Bialowieza Travel Blog› entry 74 of 88 › view all entries
This is our chance to see what is one of Europe's last untouched virgin forests. As I wrote in the previous entry, we left Warsaw heading towards Białystok past Ostrów Mazowieckie where I stopped for gasoline. From there we turned off on a small highway (627) passing through Małkinia Góra, then Nur (stopped and bought a drożdówka - actually 4 drożdówki - pastries (cherry and apricot!) - I was hungry....) This "living in Poland" experience is doing unfortunate things to my waistline. Everything is so good here... and of course I have zero willpower when it comes to not trying different foods (trying and trying again!). And summer is almost here... have to work on that.
The scenery is really beautiful in this part of Poland.
We continued past Ciechanoviec, Brańsk, Biels Podlaski and Hajnówka to Białowieża. A lot of people here complain about the roads and warned me of the dangers of driving in Poland. In my opinion it's no more dangerous than any other place as long as you drive sensibly. There are a lot of undivided two lane highways so there is a lot of passing - but if you're careful, keep to the right and help people out who are trying to pass you by keeping far to the right (that includes driving on the shoulder at times) it's not such a big deal.
Also it's important to remember that you have to always have your headlights on here... Already got pulled over for that once. I didn't remember to turn them on one bright sunny day last summer and got pulled over by the police. The officer was nice - told me to turn them on and be careful about that in the future and let me head on my way, whereas if he had wanted to hassle me it could have been an expensive nightmare. Basically all of the contacts I've had with people in Poland have been really positive and friendly.
The fantastic thing about driving along these small roads throughout Poland is that you drive through the towns and villages, see the countryside more close up and, as you need to drive a little slower - you have a chance to take it all in.
Finally we reached Białowieża. We're about 4 kms from the border with Belarus - White Russia. I would love to be able to cross that border and at least drive to and visit Brest, but so far no Visa... We found our hotel easily (Białowieża is a pretty small town) called Dwór Sędziego Soplicy which means Judge Sopliski's Mansion. The name of the place is a reference to a character in Mickiewicz's "Pan Tadeusz" (Poland's Epic Poem). Main characters being Thaddeus (Tadeusz) Soplica, his father Jacek Soplica, and Judge Soplica, a brother of Jacek. A dwór or dwórek is a traditional Polish mansion or manor house and this hotel has that style.
After the drive it was nice to get out of the car and walk around, so we quickly checked into the hotel (I have a cool room - like staying at Gma's house!) and had a quick lunch at the hotel. After lunch we walked through the town (I love all of these old wooden homes and the orthodox church) to Palace Park (Park Pałacowy).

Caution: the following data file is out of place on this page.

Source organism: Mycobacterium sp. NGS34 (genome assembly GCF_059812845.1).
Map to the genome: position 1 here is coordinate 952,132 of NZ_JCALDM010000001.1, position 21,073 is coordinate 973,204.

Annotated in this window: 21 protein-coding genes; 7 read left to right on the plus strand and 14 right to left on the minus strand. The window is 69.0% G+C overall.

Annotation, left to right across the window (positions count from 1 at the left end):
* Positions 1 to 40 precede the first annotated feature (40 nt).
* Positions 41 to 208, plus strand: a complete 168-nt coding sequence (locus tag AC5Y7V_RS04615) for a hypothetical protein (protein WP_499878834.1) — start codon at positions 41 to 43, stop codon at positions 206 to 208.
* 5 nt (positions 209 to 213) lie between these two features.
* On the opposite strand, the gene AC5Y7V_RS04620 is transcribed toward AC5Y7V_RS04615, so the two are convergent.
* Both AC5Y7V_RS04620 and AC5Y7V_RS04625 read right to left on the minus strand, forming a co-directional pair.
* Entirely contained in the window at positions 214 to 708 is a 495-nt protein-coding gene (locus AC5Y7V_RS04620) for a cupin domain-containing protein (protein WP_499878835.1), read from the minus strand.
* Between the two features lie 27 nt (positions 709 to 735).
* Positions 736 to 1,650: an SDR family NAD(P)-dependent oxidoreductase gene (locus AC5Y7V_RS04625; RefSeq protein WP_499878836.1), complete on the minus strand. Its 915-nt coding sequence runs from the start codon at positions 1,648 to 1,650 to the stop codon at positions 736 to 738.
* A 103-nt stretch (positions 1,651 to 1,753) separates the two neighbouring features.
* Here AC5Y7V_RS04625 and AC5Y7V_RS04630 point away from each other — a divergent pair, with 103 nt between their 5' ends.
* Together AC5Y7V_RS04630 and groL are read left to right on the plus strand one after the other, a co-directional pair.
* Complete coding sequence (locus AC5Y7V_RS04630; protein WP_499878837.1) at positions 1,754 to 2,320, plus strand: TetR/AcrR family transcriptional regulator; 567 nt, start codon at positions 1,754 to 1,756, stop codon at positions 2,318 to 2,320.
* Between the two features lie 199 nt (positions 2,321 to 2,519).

You can't just wander all over Białowieża. It's a highly protected area - so, we needed a guide to take us into the park. Signs everywhere say "no entrance without a registered guide!" We decided that it would also be a good opportunity to learn about the environment here and the history of the area.
Anyway, while we waited for 4 p.m. we looked around Park Pałacowy. There are a number of displays with information on the park which proved to be very interesting. For example, information about different plant and animal species that live here as well as historical information about the park. An interesting tree I learned about is called the European Larch.
Our guide arrived a little early and we soon were on our way to see the protected parts of the park. We found this guide and information through the PTTK which is an interesting, useful, non-profit association dedicated to promoting rural tourism in Poland. They provide information about different regions, places to stay overnight (huts, shelters and campsites), guides, museums, etc.
Once on our way, we walked through Palace Park and across a large field to the entrance to Białowieża. It's well worth a visit. Especially at this time of year. Thick forest with bright green undergrowth and, at this time of year, purple and white wildflowers. Some areas are boggy and wet, others more dry, but the whole area is amazingly beautiful.
The walk was fantastic - a mixture of fantastic scenery and a Polish lesson. The whole thing took a few hours- we saw a number of different birds and animals (including a rare woodpecker and a golden eagle). There are also some of the largest oak, spruce and linden trees that I have ever seen. The whole area is maintained with a minimum of human intervention. Inside the park, in the midst of the protected area there are some wooden crosses and a small stone monument marking places where the Nazi's executed people here.
Finally, after the walk we headed back to the hotel. Today is the eve of Orthodox Easter and there will be a service in the Orthodox Church here at midnight. Both the guide and the lady at the PTTK recommended that we take a look.